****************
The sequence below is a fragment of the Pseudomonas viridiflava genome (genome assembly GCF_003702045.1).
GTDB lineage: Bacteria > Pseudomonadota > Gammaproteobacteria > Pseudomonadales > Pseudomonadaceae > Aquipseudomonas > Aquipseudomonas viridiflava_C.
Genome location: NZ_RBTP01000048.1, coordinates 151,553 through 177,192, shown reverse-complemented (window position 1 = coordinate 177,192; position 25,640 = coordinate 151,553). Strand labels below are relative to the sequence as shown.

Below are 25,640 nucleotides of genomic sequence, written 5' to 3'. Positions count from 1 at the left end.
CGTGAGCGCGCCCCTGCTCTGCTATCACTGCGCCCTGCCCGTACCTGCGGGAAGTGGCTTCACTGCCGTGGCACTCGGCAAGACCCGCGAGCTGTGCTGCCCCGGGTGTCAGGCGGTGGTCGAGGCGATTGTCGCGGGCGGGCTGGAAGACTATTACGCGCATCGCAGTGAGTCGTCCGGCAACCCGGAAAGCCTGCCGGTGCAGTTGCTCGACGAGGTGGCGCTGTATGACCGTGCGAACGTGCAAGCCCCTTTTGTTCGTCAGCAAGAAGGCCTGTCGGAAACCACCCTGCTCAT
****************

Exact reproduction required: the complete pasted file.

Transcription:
The sequence below is a fragment of the Pseudomonas viridiflava genome (genome assembly GCF_003702045.1).
GTDB lineage: Bacteria > Pseudomonadota > Gammaproteobacteria > Pseudomonadales > Pseudomonadaceae > Aquipseudomonas > Aquipseudomonas viridiflava_C.
Genome location: NZ_RBTP01000048.1, coordinates 151,553 through 177,192, shown reverse-complemented (window position 1 = coordinate 177,192; position 25,640 = coordinate 151,553). Strand labels below are relative to the sequence as shown.

Below are 25,640 nucleotides of genomic sequence, written 5' to 3'. Positions count from 1 at the left end.
CGTGAGCGCGCCCCTGCTCTGCTATCACTGCGCCCTGCCCGTACCTGCGGGAAGTGGCTTCACTGCCGTGGCACTCGGCAAGACCCGCGAGCTGTGCTGCCCCGGGTGTCAGGCGGTGGTCGAGGCGATTGTCGCGGGCGGGCTGGAAGACTATTACGCGCATCGCAGTGAGTCGTCCGGCAACCCGGAAAGCCTGCCGGTGCAGTTGCTCGACGAGGTGGCGCTGTATGACCGTGCGAACGTGCAAGCCCCTTTTGTTCGTCAGCAAGAAGGCCTGTCGGAAACCACCCTGCTCAT